There’s something to be said about the hotel brunch – Asian-style. You just can’t seem to find anything even remotely close outside of Asia.
It’s the perfec way to spend a lazy Sunday afternoon in air-conditioned comfort.
We went with some friends visiting us from Sydney, the gorgeous Cynthia and Mike, to Mezza-9 at the Hyatt. It’s one of the places I’ve been to a few times for brunch now – I love the ambience of the place. I think the combination of all that fantastic food with freeflow champagne simply makes people happy, and the buzz that you get from all those happy people is infectious.
And happy people want to eat and drink ! The discrete waiters who constantly fill up your one glass of champagne (making it hard to count just how many you’ve had but who’s counting) take care of the drinks.
The food – where do you start ? I guess at the cold seafood section. Deliciously sweet fresh seafood – crab, crayfish, prawns, oysters, weird periwinkle-looking type things. You can accompany these with salads, but to me, a salad is a waste of precious tummy space. And hidden around the corner from the seafood and salad are teeny mini foie gras burgers with a tomato relish – deeeelish (although I could have done without the burger bit !)
Next up for me was something warm – baked ham – the perfect combination of salty and sweet – along with yorkshire puddings which I envy at how fluffy and light they are – I still can’t replicate these at home, much to the disappointment of my husband, and myself. I gave the roast beef a skip but everyone else on my table had it as well and it looked juicy and tender. Nice.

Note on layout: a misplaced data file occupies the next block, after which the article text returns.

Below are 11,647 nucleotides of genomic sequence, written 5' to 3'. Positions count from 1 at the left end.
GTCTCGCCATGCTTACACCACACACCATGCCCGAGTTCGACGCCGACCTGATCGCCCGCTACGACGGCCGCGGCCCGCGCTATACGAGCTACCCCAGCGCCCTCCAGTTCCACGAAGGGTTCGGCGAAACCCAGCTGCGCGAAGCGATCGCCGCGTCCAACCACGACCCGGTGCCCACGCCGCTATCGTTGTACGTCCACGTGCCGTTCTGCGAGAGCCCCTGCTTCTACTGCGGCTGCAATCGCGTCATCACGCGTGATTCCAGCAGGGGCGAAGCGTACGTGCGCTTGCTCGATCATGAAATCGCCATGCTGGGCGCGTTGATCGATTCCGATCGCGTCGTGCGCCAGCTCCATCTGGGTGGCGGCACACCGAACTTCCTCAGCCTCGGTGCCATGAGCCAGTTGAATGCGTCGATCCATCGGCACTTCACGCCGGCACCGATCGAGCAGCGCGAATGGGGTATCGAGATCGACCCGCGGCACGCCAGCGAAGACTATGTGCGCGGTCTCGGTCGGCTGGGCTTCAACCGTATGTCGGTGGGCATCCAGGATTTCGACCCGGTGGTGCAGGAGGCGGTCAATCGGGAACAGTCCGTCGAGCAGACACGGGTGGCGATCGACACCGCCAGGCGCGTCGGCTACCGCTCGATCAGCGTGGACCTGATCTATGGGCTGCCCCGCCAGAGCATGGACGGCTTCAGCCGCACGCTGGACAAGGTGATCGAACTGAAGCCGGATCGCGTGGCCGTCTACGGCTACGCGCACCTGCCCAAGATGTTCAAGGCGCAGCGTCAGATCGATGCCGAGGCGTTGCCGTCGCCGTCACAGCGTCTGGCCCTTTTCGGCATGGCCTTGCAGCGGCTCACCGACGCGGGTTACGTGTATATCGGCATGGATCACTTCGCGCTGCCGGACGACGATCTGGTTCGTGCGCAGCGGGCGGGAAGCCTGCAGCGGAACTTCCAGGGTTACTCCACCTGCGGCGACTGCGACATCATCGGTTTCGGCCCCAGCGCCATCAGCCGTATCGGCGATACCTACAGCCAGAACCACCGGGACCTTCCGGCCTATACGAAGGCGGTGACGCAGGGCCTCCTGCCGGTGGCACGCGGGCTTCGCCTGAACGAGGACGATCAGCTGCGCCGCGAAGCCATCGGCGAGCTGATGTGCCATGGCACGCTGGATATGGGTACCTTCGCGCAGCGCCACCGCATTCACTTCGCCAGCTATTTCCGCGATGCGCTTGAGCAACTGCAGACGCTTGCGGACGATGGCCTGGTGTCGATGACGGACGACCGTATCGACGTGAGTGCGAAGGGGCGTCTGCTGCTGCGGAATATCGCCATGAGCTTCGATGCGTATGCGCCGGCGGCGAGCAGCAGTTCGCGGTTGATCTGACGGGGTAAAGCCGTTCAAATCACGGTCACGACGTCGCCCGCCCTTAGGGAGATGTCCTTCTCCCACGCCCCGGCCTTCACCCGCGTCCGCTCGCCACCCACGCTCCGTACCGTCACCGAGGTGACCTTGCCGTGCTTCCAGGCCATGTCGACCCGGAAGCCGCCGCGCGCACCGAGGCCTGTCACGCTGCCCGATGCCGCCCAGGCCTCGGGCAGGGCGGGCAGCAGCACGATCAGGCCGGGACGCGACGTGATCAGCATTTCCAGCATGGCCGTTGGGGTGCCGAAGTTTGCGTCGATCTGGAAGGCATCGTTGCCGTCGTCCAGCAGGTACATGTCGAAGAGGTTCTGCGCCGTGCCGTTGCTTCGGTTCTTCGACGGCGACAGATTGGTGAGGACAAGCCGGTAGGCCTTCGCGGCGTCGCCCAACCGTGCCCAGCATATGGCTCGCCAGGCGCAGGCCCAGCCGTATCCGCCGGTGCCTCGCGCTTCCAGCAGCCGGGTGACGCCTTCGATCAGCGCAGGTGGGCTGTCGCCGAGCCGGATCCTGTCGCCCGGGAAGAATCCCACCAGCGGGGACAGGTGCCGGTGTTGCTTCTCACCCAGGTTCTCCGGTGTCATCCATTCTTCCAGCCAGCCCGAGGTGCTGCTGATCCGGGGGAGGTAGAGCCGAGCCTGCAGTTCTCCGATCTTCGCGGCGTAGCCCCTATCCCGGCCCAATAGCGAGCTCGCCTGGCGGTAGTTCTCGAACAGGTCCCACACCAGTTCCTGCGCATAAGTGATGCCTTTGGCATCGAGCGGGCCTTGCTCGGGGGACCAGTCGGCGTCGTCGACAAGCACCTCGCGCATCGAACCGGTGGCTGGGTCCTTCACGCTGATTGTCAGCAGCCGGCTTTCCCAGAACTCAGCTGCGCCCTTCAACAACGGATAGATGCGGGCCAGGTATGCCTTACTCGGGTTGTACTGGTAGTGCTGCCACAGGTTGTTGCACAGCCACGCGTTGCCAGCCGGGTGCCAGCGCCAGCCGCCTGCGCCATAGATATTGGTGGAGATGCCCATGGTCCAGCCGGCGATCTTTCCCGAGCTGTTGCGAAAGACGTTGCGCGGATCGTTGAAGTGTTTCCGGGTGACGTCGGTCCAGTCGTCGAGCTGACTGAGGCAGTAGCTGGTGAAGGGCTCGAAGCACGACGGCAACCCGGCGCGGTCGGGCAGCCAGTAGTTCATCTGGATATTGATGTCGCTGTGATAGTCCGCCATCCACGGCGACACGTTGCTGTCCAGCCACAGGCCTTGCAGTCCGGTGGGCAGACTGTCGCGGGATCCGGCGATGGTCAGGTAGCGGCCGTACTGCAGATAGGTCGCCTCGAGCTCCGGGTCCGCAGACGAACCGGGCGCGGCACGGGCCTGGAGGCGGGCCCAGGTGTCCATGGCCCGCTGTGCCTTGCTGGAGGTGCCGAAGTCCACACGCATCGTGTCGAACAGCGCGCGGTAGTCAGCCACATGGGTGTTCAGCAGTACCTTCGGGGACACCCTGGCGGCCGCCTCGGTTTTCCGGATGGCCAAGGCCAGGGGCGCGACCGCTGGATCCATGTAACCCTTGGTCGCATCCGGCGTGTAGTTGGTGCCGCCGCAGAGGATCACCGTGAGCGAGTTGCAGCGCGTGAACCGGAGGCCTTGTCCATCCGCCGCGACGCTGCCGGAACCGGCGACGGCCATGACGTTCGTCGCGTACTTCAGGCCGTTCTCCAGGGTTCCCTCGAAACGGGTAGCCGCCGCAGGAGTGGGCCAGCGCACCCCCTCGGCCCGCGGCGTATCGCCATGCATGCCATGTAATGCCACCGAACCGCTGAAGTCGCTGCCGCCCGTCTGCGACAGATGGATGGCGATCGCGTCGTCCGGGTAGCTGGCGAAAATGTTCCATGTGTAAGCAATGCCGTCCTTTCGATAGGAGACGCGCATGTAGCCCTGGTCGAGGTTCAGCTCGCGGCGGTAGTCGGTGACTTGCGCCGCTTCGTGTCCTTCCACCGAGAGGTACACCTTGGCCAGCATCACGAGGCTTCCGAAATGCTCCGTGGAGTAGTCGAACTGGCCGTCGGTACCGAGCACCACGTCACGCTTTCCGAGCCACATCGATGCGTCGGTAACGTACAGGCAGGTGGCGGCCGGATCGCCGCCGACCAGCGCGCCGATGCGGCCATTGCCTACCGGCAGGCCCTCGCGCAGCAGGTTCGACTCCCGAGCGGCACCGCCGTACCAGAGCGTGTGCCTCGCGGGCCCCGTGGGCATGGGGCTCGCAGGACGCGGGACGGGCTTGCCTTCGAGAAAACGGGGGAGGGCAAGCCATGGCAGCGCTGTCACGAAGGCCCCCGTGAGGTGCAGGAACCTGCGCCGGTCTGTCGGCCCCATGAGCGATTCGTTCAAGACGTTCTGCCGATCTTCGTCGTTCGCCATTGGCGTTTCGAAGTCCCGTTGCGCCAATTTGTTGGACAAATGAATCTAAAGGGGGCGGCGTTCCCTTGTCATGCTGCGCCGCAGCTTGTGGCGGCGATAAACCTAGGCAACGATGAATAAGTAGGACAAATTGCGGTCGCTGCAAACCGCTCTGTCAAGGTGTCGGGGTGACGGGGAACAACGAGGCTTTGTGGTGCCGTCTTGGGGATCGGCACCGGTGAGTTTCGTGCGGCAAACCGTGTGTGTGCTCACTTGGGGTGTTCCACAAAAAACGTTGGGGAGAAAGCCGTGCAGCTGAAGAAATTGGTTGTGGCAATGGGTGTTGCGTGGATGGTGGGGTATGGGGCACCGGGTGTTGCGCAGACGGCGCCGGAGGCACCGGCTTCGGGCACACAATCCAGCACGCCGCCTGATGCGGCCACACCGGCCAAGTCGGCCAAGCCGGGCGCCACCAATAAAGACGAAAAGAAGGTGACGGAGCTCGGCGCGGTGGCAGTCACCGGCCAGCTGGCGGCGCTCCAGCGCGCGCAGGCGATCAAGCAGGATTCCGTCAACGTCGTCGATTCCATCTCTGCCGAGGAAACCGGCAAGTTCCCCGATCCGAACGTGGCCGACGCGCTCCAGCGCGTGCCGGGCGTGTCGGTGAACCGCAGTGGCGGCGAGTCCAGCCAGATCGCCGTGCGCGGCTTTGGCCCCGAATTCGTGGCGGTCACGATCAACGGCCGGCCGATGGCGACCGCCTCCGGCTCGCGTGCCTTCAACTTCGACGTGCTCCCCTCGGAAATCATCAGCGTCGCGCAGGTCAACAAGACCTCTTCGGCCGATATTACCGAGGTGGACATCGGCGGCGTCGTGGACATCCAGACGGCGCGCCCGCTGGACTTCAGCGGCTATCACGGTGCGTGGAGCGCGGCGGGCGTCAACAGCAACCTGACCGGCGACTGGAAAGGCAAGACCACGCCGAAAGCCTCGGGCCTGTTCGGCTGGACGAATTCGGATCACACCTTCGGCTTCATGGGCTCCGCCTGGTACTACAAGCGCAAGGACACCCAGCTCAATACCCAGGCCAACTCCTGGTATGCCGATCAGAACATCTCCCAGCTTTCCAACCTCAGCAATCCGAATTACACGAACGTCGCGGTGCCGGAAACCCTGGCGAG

Japanese next – sashimi, edamame, yakitori – all firm and fresh as you’d expect.
I think I took the most trips to the dessert counter. How can one resist the allure of warm bread and butter pudding, creme brulee – crisp sugar coating cracking open to reveal creamy buttery custard underneath.
Muscatel and belgian chocolate ice-cream (OK Danny it’s wasn’t too chocolatey !) and of course the now-ubiquitous (but still divinely satisfying a little of your Charlie and the Chocolate Factory fantasties) chocolate tap. Mike and I wondered whether it would be considered rude to run your plate of bread and butter pudding and pecan pie under the tap.
We were all sitting a little more upright by the time we realised we were the last ones there. And we were all taking shallow breaths from all we consumed. They had to practically roll us out and into the taxi but gosh we left happy.